War Favites are budget-friendly corals that are sure to impress hobbyists with their bright green mouths and intense red colors. These corals make an eye-catching addition to any reef tank and are easy on the wallet, with prices averaging around $30 for a coral that is a few inches in size. If you are looking for a colorful and affordable coral for your aquarium, War Favites are worth considering.
Platygyra corals, also known as brain worm corals, are a type of coral that is uncommon but still relatively affordable when available. These corals are known for their fragility and require careful handling to ensure their health and longevity in the aquarium. Platygyra corals are fast-growing when provided with proper conditions and have a similar appearance to Favites, but with much smaller polyps.
The Green Platygyra coral is known for its striking appearance, with purple ridges and neon green channels being among its defining features. This coral is a budget-friendly option for aquarists, with pieces that are approximately 3/4 to 1 inch in size typically selling for around $30 to $40.
Brain Coral Care
Many brain coral species are generally easy to care for in a reef aquarium, making them a good choice for beginner hobbyists. However, it is important to remember that even though these corals may be relatively easy to care for, they still have specific requirements that must be met to ensure their health and longevity.
Decades of experience in caring for brain corals have led to a consensus on best practices, which can help hobbyists provide the best possible care for these unique species.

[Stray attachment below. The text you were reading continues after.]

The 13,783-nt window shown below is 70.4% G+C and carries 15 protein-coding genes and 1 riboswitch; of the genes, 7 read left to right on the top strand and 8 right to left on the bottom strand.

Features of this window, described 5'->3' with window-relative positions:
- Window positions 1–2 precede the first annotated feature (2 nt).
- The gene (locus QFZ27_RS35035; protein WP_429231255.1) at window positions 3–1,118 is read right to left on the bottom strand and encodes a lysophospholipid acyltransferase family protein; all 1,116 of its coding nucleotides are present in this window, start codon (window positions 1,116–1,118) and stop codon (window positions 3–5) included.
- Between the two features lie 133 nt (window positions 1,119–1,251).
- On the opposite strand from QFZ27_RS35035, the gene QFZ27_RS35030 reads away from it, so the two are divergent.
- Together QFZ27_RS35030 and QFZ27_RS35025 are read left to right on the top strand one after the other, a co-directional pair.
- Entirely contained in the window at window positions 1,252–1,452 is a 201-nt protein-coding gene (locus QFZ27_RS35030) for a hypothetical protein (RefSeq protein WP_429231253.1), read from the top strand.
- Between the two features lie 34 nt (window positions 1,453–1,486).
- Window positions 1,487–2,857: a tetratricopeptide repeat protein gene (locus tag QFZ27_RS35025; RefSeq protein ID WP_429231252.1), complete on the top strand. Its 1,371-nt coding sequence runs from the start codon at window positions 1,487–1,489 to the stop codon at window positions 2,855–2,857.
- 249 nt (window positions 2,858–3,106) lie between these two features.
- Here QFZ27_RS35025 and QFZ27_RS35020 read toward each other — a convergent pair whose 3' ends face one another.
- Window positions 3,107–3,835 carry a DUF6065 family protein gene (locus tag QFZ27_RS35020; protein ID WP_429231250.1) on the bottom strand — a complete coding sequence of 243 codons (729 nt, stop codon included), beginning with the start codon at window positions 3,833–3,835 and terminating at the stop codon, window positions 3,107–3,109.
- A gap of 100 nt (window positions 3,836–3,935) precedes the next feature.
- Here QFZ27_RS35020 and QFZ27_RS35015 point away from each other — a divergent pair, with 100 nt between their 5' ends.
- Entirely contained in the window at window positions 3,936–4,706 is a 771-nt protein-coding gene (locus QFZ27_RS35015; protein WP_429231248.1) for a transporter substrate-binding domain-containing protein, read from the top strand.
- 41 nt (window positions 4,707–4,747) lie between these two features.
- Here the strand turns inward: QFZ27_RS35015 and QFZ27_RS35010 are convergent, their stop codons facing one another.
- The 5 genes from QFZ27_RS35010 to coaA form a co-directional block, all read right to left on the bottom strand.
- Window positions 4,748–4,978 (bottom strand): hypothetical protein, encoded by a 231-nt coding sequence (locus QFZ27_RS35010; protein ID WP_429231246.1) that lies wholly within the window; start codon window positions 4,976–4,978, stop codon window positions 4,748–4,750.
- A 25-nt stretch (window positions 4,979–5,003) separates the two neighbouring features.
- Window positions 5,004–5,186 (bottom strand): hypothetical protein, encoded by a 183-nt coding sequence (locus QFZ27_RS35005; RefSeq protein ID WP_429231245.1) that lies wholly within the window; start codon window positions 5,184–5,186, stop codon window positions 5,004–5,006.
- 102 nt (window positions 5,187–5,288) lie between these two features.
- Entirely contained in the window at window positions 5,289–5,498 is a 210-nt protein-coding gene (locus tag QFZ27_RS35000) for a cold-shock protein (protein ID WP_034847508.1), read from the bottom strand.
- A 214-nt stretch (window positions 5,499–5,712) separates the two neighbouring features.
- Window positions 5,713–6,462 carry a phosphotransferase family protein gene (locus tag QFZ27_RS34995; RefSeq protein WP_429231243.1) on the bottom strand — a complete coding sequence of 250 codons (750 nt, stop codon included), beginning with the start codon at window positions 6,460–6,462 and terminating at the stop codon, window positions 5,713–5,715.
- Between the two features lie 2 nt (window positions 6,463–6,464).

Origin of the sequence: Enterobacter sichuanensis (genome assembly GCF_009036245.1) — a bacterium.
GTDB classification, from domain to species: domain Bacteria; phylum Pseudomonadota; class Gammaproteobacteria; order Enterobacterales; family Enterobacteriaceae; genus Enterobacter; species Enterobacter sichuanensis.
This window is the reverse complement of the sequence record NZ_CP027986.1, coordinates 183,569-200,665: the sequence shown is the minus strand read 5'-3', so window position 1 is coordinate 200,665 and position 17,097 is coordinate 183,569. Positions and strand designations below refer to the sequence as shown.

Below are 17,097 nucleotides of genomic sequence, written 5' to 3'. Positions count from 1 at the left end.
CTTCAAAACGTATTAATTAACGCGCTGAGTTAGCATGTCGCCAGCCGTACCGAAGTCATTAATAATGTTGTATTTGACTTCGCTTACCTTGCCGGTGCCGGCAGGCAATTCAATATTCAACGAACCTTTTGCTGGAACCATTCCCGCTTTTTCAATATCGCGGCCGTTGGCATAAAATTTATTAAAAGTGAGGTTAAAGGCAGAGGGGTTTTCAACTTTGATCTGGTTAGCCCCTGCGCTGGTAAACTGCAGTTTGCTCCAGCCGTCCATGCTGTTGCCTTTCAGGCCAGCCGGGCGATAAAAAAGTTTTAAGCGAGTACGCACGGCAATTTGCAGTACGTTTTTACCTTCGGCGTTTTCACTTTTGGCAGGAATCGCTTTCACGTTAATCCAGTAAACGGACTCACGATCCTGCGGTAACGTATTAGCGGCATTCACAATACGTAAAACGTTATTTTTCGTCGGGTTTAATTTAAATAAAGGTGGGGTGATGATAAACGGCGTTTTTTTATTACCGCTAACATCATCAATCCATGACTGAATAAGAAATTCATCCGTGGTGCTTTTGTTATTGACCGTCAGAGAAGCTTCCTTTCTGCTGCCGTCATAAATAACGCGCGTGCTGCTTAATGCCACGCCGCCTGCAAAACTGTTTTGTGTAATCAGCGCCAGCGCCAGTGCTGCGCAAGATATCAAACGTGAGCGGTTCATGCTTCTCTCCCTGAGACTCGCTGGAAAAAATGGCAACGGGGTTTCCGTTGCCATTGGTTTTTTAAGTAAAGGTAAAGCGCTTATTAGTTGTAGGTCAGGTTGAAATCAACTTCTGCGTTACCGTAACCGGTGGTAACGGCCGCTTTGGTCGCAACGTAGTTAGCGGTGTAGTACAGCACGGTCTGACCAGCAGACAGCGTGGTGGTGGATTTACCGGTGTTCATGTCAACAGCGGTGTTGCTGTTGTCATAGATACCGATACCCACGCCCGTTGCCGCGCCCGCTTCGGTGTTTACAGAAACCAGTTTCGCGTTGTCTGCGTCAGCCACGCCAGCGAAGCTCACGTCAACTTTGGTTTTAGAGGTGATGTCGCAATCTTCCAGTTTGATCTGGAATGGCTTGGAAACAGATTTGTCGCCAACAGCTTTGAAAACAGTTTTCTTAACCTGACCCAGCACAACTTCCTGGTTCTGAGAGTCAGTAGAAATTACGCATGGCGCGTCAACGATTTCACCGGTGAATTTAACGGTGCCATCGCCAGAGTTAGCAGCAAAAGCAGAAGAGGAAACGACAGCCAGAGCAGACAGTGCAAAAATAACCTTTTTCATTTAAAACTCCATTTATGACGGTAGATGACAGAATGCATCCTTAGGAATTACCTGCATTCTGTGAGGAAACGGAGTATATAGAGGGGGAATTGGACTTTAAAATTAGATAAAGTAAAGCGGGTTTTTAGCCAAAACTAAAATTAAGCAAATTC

By following these guidelines you’ll be well-equipped to care for these interesting corals.
We recommend a tank between 75-100 gallons in size if you plan on keeping a brain coral.
While it is possible to keep brain corals in smaller tanks, these systems are generally less stable and require closer monitoring of water chemistry.
Larger tanks, such as those that are over 70 gallons, tend to be more stable and provide additional space for future livestock and additional coral. If your budget allows, it may be more beneficial in the long run to invest in a larger tank to ensure the health and well-being of your brain corals and any other aquarium inhabitants.
To ensure the health and well-being of your brain coral, it is important to replicate the water conditions of its natural environment as closely as possible.
While there are many different types of corals that are considered "brain corals," the majority of these corals that are traded in the hobby tend to have similar care requirements. It is always a good idea to research the specific care requirements of your brain coral species, but if you cannot find specific information, you can use the following guidelines as a starting point:
Specific Gravity: 1.023-1.025
Temperature Range: 72°F-78°F
KH: 8-12 dKH
Calcium: 400 ppm
Magnesium: 1250-1350 ppm
It is important to maintain consistent water chemistry levels for the duration of your reef aquarium. In combination with a well-balanced diet, these conditions will provide your brain coral with everything it needs to thrive.
Before purchasing a brain coral for your aquarium, it is important to ensure that your tank is properly set up.
You'll want to have a good understanding of the flow, placement, and lighting requirements of brain corals, as well as a properly planned hardscape and layout. Taking the time to plan your aquarium setup carefully can help prevent issues such as overcrowding and territory disputes, and is an important step in ensuring the success of your corals.
Brain corals should be placed directly on the sand bed.
To prevent potential infections, it is best to avoid placing brain corals directly on live rock, as their flesh can tear if it rubs against the rock.
Using a frag rack can also be a good option if you need to allow your coral to grow a bit before finding a permanent spot in your tank.